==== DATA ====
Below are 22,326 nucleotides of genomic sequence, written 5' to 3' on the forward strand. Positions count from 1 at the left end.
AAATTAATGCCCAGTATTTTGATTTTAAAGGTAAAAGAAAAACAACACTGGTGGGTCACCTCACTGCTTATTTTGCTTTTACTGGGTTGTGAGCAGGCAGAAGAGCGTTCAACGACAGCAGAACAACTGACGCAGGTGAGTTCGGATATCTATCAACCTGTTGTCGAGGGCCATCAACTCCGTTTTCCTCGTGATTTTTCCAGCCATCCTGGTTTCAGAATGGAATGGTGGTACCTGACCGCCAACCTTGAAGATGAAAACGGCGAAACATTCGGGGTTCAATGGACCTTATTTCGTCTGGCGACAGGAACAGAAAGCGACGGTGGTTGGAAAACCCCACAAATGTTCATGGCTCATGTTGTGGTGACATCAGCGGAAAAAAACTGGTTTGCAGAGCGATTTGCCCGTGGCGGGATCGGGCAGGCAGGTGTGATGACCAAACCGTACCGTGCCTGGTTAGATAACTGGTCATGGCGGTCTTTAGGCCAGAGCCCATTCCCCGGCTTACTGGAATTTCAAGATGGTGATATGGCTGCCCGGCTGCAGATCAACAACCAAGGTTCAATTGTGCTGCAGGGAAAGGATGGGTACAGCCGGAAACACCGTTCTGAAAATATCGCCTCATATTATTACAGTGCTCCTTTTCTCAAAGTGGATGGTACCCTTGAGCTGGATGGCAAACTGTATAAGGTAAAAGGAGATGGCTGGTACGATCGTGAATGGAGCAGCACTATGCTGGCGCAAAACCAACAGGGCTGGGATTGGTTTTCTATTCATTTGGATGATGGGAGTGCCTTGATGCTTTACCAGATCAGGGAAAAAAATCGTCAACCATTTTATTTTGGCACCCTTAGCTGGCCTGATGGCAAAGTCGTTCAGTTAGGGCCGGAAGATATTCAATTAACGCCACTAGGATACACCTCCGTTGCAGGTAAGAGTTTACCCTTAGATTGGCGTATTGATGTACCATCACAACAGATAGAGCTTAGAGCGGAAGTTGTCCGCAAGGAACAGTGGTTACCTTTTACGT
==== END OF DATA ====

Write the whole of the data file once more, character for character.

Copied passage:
Below are 22,326 nucleotides of genomic sequence, written 5' to 3' on the forward strand. Positions count from 1 at the left end.
AAATTAATGCCCAGTATTTTGATTTTAAAGGTAAAAGAAAAACAACACTGGTGGGTCACCTCACTGCTTATTTTGCTTTTACTGGGTTGTGAGCAGGCAGAAGAGCGTTCAACGACAGCAGAACAACTGACGCAGGTGAGTTCGGATATCTATCAACCTGTTGTCGAGGGCCATCAACTCCGTTTTCCTCGTGATTTTTCCAGCCATCCTGGTTTCAGAATGGAATGGTGGTACCTGACCGCCAACCTTGAAGATGAAAACGGCGAAACATTCGGGGTTCAATGGACCTTATTTCGTCTGGCGACAGGAACAGAAAGCGACGGTGGTTGGAAAACCCCACAAATGTTCATGGCTCATGTTGTGGTGACATCAGCGGAAAAAAACTGGTTTGCAGAGCGATTTGCCCGTGGCGGGATCGGGCAGGCAGGTGTGATGACCAAACCGTACCGTGCCTGGTTAGATAACTGGTCATGGCGGTCTTTAGGCCAGAGCCCATTCCCCGGCTTACTGGAATTTCAAGATGGTGATATGGCTGCCCGGCTGCAGATCAACAACCAAGGTTCAATTGTGCTGCAGGGAAAGGATGGGTACAGCCGGAAACACCGTTCTGAAAATATCGCCTCATATTATTACAGTGCTCCTTTTCTCAAAGTGGATGGTACCCTTGAGCTGGATGGCAAACTGTATAAGGTAAAAGGAGATGGCTGGTACGATCGTGAATGGAGCAGCACTATGCTGGCGCAAAACCAACAGGGCTGGGATTGGTTTTCTATTCATTTGGATGATGGGAGTGCCTTGATGCTTTACCAGATCAGGGAAAAAAATCGTCAACCATTTTATTTTGGCACCCTTAGCTGGCCTGATGGCAAAGTCGTTCAGTTAGGGCCGGAAGATATTCAATTAACGCCACTAGGATACACCTCCGTTGCAGGTAAGAGTTTACCCTTAGATTGGCGTATTGATGTACCATCACAACAGATAGAGCTTAGAGCGGAAGTTGTCCGCAAGGAACAGTGGTTACCTTTTACGT